Open access: stay on message
Last week the HTWK sponsored a day of talks on and around the topic of open access. Good talks, and many thanks to those who travelled to Leipzig to enrich our students.
I had the opportunity to hear the talks by Arne Upmeier, subject librarian at the TU Ilmenau library, and Achim Bonte, associate director of the SLUB in Dresden. Both did an effective job of covering a great deal of material in a fairly short window, and of making it interesting for students.
There were a couple of points, however, where I squirmed in my seat based on a couple of points they made. What I would like to do here is respond to those points, and invite commentary from any readers.
While offering a general overview of open access at the outset of his talk, Upmeier spoke of the well-known golden and green roads of open access. Perhaps it was just a matter of imprecision or my own bad hearing, but I believe he briefly made the connection between open access publication and lack of quality control (i.e.- absence of peer review), a position taken by many publishers in their attempt to discredit the open access business model. When speaking strictly of the green road, it is OK to make this connection. The green road is self-archiving, typically of pre-reviewed research, so, no, there is no quality control per se.
With the golden road, however, one must be unequivocal about the fact that the publishing model–whether open access or fee-based–has no inherent connection whatsoever to quality. The golden road simply means that the work is published in the first instance via open access. It can be as bad or as good as the publisher and scholars who create and publish it, just as with fee-based content. Fee-based journals have no lock on peer review, nor must one charge for a journal in order to have outstanding peer review. Fee-based publishers love to claim this, but it is simply lobbying, not fact. Open access advocates must stay on message and be blunt about this.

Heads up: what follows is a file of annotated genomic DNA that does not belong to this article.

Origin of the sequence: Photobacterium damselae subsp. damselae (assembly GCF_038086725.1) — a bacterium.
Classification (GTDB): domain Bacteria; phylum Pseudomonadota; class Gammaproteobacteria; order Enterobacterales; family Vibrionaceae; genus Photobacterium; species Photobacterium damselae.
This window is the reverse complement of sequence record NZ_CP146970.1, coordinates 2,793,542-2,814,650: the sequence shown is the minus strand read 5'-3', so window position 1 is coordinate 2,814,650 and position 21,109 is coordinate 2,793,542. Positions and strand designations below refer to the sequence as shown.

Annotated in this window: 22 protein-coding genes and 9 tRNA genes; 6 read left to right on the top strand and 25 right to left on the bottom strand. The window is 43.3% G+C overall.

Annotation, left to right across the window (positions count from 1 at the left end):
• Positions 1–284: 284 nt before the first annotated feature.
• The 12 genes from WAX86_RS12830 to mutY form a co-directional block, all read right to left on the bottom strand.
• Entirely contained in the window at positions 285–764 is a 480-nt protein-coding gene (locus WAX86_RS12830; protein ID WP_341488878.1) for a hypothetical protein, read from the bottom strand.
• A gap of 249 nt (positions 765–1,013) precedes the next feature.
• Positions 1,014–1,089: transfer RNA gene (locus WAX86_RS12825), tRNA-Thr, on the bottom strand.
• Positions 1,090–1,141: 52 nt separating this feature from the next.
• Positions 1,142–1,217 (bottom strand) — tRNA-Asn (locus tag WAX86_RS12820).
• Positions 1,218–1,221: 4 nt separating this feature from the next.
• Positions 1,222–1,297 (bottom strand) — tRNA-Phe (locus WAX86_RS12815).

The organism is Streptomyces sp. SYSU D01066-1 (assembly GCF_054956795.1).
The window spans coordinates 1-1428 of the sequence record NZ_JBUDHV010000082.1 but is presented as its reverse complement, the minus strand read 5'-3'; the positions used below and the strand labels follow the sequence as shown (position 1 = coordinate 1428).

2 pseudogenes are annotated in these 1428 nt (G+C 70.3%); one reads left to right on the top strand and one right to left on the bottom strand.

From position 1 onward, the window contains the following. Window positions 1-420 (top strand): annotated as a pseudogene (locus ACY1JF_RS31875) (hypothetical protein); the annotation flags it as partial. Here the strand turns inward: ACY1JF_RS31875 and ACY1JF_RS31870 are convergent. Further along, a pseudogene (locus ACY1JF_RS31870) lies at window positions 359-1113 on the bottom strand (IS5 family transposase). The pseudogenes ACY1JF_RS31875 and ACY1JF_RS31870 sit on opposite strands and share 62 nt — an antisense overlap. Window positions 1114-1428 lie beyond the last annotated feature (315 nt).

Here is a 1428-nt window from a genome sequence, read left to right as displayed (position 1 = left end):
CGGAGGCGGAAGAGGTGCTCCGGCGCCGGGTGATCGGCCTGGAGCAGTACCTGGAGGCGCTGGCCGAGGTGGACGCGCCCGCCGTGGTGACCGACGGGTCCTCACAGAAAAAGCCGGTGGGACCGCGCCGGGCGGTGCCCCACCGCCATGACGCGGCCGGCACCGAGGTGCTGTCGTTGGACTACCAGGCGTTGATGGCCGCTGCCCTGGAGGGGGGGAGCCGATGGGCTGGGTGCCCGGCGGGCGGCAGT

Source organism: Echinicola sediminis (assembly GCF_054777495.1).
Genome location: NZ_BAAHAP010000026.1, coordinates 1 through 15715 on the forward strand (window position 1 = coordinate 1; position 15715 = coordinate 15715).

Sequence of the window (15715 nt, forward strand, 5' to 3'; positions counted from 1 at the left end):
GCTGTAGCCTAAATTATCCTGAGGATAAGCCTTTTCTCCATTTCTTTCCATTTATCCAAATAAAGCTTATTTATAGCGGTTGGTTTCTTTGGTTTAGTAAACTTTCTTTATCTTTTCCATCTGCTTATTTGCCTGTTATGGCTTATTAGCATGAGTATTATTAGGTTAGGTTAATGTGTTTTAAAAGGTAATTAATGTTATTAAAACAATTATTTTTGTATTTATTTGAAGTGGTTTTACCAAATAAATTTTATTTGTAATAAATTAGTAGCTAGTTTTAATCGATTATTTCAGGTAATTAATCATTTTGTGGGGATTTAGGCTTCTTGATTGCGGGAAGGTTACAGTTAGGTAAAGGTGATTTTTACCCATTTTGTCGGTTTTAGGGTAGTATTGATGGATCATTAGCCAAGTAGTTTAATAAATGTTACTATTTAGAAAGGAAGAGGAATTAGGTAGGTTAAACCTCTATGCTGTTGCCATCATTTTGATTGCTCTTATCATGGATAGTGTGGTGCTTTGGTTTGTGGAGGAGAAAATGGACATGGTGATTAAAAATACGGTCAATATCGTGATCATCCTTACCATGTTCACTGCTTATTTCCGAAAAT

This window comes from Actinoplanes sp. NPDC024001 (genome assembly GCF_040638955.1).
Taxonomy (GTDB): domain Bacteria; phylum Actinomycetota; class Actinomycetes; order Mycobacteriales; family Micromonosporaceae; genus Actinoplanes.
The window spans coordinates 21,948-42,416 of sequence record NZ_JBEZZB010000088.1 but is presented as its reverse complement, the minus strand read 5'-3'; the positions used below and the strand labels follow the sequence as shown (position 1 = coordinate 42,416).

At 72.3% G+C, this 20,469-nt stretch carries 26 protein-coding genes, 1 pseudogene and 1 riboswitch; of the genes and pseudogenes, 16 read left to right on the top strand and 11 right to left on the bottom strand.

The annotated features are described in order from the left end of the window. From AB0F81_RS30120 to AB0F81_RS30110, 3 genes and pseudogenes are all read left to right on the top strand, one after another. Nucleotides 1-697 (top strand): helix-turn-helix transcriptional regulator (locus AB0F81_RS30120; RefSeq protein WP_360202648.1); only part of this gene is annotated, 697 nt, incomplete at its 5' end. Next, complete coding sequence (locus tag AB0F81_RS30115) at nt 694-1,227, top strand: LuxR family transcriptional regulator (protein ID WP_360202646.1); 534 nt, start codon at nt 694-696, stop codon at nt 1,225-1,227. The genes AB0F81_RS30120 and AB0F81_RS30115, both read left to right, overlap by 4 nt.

Upmeier mentioned the costs of peer review at one point, which is part of the argument that fee-based publishers make. Peer review does not universally cost money, that is, not all reviewers receive payment. It depends on the scholarly field and its traditions and revenue streams. One cannot even begin to claim that journals in, say, neurology and those in English literature have many similarities in business model nor expense generation. Peer review for a wide range of academic fields has no hard costs attached to it, across the entire spectrum of the humanities and in many social sciences as well. In fact, one could likely claim that in most fields reviewers receive no payment for their work and that peer review is part of being a scholar. Connecting the price of a journal to the “expense” of peer review is a dubious tactic at best, something the publishers know and keep quiet about to suit their ends.
While talking about OA financial models, Upmeier mentioned many but failed to mention the universities and libraries that have chosen to make publishing open access journals part of their core work. In other words, one funding source, so obvious it is frequently, as in this case, overlooked, is the operating budget of the institution. This means a budget line item, not an internal grant or subsidy. Many schools do this: University of Illinois-Chicago, Kansas State University, Simon Fraser University, University of Amsterdam, to name just a few. Many of these institutions used to subsidize the publication of print-based journals by their faculty and now put that money to better use by giving up paper and publishing online open access journals.